A component of entrepreneurial mindset


Connections is a component of the entrepreneurial mindset. It is the second of what we call the 3Cs (Curiosity, Connections, Creating Value).

For engineers to succeed in a world in which data is exponentially increasing, they will need to broaden their thinking and see multiple viewpoints and solutions. Faculty can help students build a mindset that connects multiple spheres of context, systems, data, and experiences.

One valuable aspect of connections is systems-thinking. Another is the intersection of ideas. How do you foster an approach that allows students to see and bring together multiple viewpoints - and solutions?

How To Teach Connections

Connections is getting students to:

  • Integrate information from many sources.
  • Think outside of the box.
  • Find new ideas at the intersection of disparate concepts.
  • Assess consequences.
  • Take calculated risks in order to pursue goals.
  • Possess a willingness to learn from mistakes.
  • Understand a system's behavior.
  • Recognize the interactions and interdependencies between components.
  • Identify leverage points where interventions can have significant impact.
  • Frame ideas in terms of other people's needs, perspectives, and motivations.

Design exercises so that students:

  • Mentally integrate technical topics, relating one to another.
  • Think about the potential unintended consequences of their work.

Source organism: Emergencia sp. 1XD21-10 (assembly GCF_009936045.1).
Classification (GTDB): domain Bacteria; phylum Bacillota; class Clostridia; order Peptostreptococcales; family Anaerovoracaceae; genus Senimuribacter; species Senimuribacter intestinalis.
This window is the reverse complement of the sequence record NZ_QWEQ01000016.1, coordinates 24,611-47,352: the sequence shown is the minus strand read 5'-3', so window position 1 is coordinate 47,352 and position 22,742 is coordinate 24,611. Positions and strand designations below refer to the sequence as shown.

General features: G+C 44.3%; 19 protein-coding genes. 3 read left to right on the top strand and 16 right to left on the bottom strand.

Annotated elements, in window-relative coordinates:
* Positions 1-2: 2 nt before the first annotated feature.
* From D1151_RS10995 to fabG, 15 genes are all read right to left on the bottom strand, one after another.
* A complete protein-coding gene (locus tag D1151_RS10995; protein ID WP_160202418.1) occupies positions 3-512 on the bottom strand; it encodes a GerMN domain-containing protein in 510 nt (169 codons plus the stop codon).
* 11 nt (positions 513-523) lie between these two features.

• Plan for decisions associated with increasing scale or production.
  • Habitually assess “What if?” with regard to connections to key people, organizations, political environments, regulations, competitors, processes, and design changes.

Classroom Materials

Connections: What Do We Mean?

Engineering is seldom within a vacuum; context matters. What if every engineering graduate understood the connections to their work?

Ideation Techniques: Introductory Videos & Materials

Supercharge the early stages of the design process! Use painstorming, bisociation, and biomimicry to dramatically increase the quality and quantity of design solutions.

Concept Mapping: Assess student understanding

Students perform customer interviews with the professor to understand customer needs and integrate information from many sources to gain insight.

PBL: Problem-Based Learning

Storytelling, guided discussions, and stage-setting lead students through a vibrant, investigative project.

Flying Forces: Connecting with Course Content

Integrate this project into a core engineering course for students to discover levels of complexity that require the integration of a broad range of skills.

Innovation: Bio-Inspired Concepts

The concept-knowledge theory of design scaffolds the discovery and knowledge transfer processes involved in using natural designs to inspire engineering solutions.

[VIDEO] What if we taught our students to see connections?

Dr. Sarah Wodin-Schwartz (Worcester Polytechnic Institute) asks us to imagine what the world would be like if engineering faculty inspired students to see connections between their technical skills and the world around them.

EU_swoosh_transbg.png Get more Connections resources.

EU_swoosh_transbg.png Continue exploring the 3Cs:

Curiosity_button_new.png      CreatingValue_button_new.png